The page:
If your are arriving in Seattle at Sea-Tac airport, an inexpensive way to travel to downtown is the Airport Express bus. This great service is operated by Gray Line of Seattle stops at no fewer than 8 downtown hotels. One-way fare is $8.50 and roundtrip is $14.00 pp. (2004 prices) which is quite abit less expensive than 1 person would pay for a taxi. Tickets can be bought from the Sheraton Hotel & Towers, or Warwick Hotel and the Airport Booths located near the north & south baggage claim areas at Sea-Tac Airport.
I am not a big fan of using public busing but Seattle has a fairly good system. In the downtown core you can hope on and off the buses for free and outside of that specific zone it just jumps to $1.25 and then $2 something if you leave city limits. I thought it was very cheap.
I used it one morning and hoped on it at Second Avenue and Forth. This bus brings you to the airport and I can tell you it stops directly in front of the Museum of Flight; this was the reason for my journey.
My particular driver wasn't full of personality but I am sure most of them are. I can also tell you on the bus system you will experience some more interesting characters from all walks of life!
Here is the web site address so you can get more detail on the specific routes.
You might want to check out there web site before you go to Seattle for some getting around ideas.
They have a service from the airport, there is a hop on hop off double decker pass you could get and then there were several package tours you could do of the city or places like Mount St. Helen's and Rainer.
I really enjoyed the Mount St. Helen's tour but I have used Gray Line a few times now in different cities and I have to say I like it now.
If your in a city for a few days its a great way to either get oriented or to get outside the city and see what else is out there near by.
Seattle is not known for it's wonderful modes of transportation. We don't have a great train/subway system like San Francisco, New York or even Portland, OR. We do, however, have the bus! You can ride the bus throughout downtown for Free. Make sure to pay attention to the Free Zones. Or if you plane to travel outside of the downtown area you can buy a visitor pass for $5.00 which will allow you to ride all day for one day any place in the Seattle Metro area.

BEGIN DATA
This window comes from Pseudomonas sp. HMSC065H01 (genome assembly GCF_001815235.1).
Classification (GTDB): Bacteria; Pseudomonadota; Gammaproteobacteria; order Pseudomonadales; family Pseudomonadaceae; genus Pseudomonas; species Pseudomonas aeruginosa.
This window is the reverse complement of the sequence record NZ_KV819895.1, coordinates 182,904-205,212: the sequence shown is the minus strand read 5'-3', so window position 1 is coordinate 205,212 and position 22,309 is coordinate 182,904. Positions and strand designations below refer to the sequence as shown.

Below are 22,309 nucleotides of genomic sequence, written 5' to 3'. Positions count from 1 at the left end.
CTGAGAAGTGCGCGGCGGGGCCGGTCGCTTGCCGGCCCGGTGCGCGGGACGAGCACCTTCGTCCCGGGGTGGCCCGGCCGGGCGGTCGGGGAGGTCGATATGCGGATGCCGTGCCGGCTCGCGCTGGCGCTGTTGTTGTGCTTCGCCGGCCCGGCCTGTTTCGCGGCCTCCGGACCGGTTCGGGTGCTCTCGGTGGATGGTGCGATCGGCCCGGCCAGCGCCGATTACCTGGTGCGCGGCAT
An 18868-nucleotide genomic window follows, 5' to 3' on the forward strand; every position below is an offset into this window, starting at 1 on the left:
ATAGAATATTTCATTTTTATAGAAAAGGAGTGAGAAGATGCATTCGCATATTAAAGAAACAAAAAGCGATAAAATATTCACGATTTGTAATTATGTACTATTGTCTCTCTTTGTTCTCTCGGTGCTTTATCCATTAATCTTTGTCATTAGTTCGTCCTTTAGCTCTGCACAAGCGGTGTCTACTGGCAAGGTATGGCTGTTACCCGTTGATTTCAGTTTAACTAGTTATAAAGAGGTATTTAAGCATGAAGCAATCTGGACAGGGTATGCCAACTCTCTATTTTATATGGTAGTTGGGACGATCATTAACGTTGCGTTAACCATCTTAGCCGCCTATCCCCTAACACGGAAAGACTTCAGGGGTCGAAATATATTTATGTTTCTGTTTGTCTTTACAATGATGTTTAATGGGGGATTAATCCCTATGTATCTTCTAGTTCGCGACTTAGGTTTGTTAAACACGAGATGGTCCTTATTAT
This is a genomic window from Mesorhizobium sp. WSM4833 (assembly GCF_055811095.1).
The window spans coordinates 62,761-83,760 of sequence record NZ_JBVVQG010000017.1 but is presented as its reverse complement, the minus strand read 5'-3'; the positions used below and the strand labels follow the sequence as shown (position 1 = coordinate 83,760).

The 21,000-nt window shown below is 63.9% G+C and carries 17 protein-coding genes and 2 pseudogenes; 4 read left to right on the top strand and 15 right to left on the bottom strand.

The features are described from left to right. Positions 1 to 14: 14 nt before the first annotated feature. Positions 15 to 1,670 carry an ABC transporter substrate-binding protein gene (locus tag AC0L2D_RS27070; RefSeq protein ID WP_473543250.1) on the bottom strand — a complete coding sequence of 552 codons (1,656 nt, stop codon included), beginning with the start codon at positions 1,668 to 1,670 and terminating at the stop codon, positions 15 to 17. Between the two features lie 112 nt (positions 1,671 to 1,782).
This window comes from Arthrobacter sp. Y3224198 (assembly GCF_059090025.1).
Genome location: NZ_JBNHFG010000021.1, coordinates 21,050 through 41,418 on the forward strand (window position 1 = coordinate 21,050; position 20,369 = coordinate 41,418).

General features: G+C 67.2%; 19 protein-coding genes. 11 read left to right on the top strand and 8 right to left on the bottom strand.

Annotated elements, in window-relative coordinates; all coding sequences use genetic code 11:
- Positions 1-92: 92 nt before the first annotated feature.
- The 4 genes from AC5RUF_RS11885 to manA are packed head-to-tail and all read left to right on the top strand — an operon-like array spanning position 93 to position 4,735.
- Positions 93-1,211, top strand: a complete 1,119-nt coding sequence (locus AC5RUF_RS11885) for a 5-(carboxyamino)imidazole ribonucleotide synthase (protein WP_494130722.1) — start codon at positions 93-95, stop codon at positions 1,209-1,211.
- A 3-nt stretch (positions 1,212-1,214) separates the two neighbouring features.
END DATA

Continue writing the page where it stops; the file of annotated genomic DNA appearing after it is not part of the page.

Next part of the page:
Downtown Seattle has a "Free Ride Area" where fare is waived. In theory, this makes going around Downtown Seattle easy. In practice, be prepared to wait for the bus you want.
All stations in the Metro Bus Tunnel are within the Free Ride Area. Since many bus routes use the tunnel, your waiting time there tends to be less. Note that while the Waterfront Streetcar operates within the Free Ride Area, it always requires a fare.
I was told by the travel agency who made the bookings for us to take the Greyline Express Van from the airport for $7.00 to the hotel. The price has gone up since 1994
Gray Line - Limited downtown hotels only - $10.25 one way / $17 round trip 206-626-6088
I did not take this service because I wasn't going to a downtown hotel, but to the training headquarters. But this looks like a lower cost option than a cab and more convenient than a regular bus especially with baggage.
In 2011, we had a Town Car pick us up at the airport because the alternative was to get the Shuttle Express (Cross skybridge 3 or 4 to the airport parking garage, then go down to the 3rd floor. Shuttle Express curb check-in is located near the purple elevator banks) or else take the light rail (more walking with luggage and a wheelchair). This cost us $45 plus tip for us and all our luggage
I also had a shuttle from the hotel to the cruise ship docks.
Instead of taking the cheaper van service from the airport to the hotel, I took the Shuttle Express to the site of my training. I paid $18.00 and gave a $2.00 tip. On the return trip I paid $19.00 for the ride to the airport.